Good Morning, Beijing - China Travel Story
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Good Morning, Beijing
Upside-down from a tree she hangs, her wiry hair blowing in the cool Beijing breeze. Twisting her lithe body, she jumps down and suddenly is standing straight as a reed, attempting to lift her left leg over her head. I hold my breath unconsciously as, inch by inch, her leg rises into the air, but she falls achingly short of putting it over her head. Dumbstruck, I silently stand there, momentarily mesmerized by her near-perfect suppleness. And then I break into applause for this diminutive elderly Chinese woman.
China's capital is at its most magical early in the morning. Unlike its more sassy sister cities of Shanghai and Hong Kong, where an energized nightlife rocks into the wee hours, Beijing seemingly slumbers after 10. But, like most Chinese communities, its parks and plazas spring alive to greet the rising sun with taichi and other sports, some I recognize, others I don't.
They are everywhere: outside of a dumpling stand in the middle of a sidewalk, in an alleyway of their still-sleeping neighborhood, in the many public parks of Beijing. Solo or in small groups they stand, twisting and turning, bopping and hopping around like children. But it is in central Tiantan Park, hugely popular among locals as a venue not only for taichi, but also for myriad of activities from ballroom dancing to croquet to Chinese martial arts, where I meet my 72-year-old friend.
Along with another elderly lady, she is leap-frogging down a park pathway. So comical they appear, springing their way toward me, that I am forced to stop and smile. And then I see they are not alone, other grannies are moving and grooving on the grass.
Greetings are exchanged, and the Chinese wonder woman, who is clearly the ringleader of this senior citizen circus, breaks into her most advanced and impressive moves for this awestruck American. Much to their amusement, I drop my daypack and join in on the fun. But the fun really begins when I partially lift my long skirt.
A collective whoop rings out when they see the size of my chunky, er, well-developed calves. Soon they are taking turns tapping them, wrapping their wrinkled fingers around them, with one cheeky lady even poking my stomach. With a group nod, they flash me a thumbs-up and declare me a healthy specimen of a woman.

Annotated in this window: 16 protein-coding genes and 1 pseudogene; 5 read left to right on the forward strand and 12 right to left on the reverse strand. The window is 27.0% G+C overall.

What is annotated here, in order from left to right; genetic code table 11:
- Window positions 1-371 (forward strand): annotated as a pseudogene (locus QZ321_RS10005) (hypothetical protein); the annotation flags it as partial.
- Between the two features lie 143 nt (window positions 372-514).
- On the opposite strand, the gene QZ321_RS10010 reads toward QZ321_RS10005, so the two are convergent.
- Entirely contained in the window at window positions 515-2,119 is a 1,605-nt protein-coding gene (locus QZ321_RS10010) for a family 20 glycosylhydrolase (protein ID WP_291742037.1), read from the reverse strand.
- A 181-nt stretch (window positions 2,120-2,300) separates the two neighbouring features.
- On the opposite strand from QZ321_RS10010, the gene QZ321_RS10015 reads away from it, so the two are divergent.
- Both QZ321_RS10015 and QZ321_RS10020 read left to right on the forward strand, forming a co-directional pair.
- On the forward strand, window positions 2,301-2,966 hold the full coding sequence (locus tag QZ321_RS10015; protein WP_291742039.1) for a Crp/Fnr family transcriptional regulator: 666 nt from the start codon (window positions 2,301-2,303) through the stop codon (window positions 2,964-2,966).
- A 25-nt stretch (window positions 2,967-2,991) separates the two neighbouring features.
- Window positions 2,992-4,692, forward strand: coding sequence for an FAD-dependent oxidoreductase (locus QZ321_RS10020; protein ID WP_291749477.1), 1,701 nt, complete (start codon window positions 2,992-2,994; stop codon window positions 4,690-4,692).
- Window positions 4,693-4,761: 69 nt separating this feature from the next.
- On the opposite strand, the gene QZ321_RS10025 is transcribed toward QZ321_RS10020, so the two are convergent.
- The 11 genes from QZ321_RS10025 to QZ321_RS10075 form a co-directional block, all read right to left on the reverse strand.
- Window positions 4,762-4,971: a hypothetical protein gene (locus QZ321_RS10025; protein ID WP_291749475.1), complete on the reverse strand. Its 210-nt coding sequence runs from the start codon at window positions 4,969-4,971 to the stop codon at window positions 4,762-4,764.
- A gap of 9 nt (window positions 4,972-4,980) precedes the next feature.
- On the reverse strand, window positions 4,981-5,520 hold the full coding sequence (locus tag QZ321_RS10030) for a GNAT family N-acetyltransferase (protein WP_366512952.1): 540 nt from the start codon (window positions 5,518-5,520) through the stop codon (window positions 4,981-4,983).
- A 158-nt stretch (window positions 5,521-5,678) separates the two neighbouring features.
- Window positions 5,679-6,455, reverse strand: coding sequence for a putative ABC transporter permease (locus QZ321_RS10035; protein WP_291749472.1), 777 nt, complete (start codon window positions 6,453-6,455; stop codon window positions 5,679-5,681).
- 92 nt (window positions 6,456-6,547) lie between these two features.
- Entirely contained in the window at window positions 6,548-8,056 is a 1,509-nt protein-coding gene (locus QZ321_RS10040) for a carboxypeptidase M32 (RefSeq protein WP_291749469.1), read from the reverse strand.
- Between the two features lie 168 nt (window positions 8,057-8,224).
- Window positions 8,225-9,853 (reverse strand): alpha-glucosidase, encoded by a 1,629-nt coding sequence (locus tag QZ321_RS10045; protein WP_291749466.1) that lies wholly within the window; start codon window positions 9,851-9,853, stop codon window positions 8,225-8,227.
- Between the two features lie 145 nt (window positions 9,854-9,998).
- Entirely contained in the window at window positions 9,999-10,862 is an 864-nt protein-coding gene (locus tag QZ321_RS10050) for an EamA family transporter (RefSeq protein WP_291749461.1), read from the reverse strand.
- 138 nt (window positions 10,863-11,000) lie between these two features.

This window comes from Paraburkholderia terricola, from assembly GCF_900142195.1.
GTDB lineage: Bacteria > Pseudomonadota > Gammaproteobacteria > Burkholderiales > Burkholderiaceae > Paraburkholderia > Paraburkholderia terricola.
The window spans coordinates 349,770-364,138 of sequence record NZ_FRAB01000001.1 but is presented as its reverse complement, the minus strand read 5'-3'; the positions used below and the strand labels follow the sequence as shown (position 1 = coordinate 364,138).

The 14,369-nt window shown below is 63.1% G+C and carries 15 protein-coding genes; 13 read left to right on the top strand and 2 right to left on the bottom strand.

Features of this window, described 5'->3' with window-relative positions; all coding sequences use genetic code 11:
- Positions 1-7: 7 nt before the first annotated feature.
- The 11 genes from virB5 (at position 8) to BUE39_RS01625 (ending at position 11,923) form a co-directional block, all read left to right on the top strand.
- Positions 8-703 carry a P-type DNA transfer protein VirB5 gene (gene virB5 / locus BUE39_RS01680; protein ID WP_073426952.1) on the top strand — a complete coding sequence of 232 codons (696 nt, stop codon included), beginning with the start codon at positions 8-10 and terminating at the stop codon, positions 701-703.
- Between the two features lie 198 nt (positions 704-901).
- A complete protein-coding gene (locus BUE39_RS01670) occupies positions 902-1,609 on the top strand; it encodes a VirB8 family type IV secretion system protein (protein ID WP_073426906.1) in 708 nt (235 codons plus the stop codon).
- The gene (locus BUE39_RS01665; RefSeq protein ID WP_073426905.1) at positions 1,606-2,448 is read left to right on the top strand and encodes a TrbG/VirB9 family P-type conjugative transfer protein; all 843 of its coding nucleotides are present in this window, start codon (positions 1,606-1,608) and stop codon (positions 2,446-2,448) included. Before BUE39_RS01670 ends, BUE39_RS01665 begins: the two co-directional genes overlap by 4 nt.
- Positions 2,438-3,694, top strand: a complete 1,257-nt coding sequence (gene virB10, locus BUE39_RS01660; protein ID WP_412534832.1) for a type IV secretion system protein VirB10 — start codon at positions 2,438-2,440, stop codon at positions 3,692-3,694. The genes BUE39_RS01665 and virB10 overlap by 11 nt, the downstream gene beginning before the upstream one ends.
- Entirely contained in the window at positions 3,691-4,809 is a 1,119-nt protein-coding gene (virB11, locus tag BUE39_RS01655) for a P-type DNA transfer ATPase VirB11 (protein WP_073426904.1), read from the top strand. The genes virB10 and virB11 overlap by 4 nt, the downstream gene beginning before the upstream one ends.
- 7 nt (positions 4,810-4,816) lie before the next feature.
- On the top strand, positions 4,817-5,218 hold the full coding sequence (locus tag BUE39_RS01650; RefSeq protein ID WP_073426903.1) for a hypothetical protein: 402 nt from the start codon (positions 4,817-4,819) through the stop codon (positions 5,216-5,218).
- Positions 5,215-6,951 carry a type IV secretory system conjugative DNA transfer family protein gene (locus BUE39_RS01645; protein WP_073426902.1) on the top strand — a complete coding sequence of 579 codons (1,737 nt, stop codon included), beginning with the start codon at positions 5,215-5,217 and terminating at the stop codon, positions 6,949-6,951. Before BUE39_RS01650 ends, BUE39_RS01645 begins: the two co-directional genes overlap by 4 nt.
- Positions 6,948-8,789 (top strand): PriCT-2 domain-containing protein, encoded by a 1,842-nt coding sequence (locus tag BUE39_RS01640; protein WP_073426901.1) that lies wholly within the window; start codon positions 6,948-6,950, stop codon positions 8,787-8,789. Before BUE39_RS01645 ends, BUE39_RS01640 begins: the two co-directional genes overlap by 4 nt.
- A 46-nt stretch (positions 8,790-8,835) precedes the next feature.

What I had witnessed was merely the morning's warm-up, and soon a serious session of taichi starts. In a circle we stand, eight women, with three of us under the age of 60. This ancient Chinese sport consists of stretches and gentle movements that are performed at a slow, dance-like speed. Long recognized in China for its positive effects on physical and mental well-being, taichi has become increasingly popular in Western cultures, and for good reason.
My elderly master eagerly watches as I rapidly pick up the simple, easy-to-follow movements, stopping at times to correct my posture and breathing. At one point, with my right arm pointed downward and my left leg raised behind me in the air, I constantly tip over, my sense of balance being weak. Rattling away in Chinese, our teacher comes to my side and gestures that mental focus and deep-breathing techniques are integral to taichi. I then clear my head, seeing only the grass, hearing only the sounds of my body breathing and I successfully hold the position. Looking up, I see smiles, nodding heads and thumbs-up signals.
For the next two mornings I return to the park and to my friends, who are delighted to see me. Each day my movements become more fluid and confident, and I walk away an hour later feeling more limber and energized. But then the moment has come to say goodbye; I am leaving Beijing that afternoon. Hands are shook, addresses are scribbled down and photos are snapped. Impulsively, I stoop to kiss the Chinese wonder woman's wrinkled cheek. Our eyes lock and she warmly grips my hands.
Walking away, I find myself getting teary eyed and, as cheesy as this is to admit, humming "Let There Be Peace on Earth". Like a movie reel, images from the past year fly by and I see the countless people who have befriended me, assisted me and have gone out of their way to make my stay in their country a positive one. I hum louder. I walk faster. The images flash frantically. Joy, thankfulness and anticipation flow through me, and I run. China awaits.
Story Courtesy to Kelly Sobczak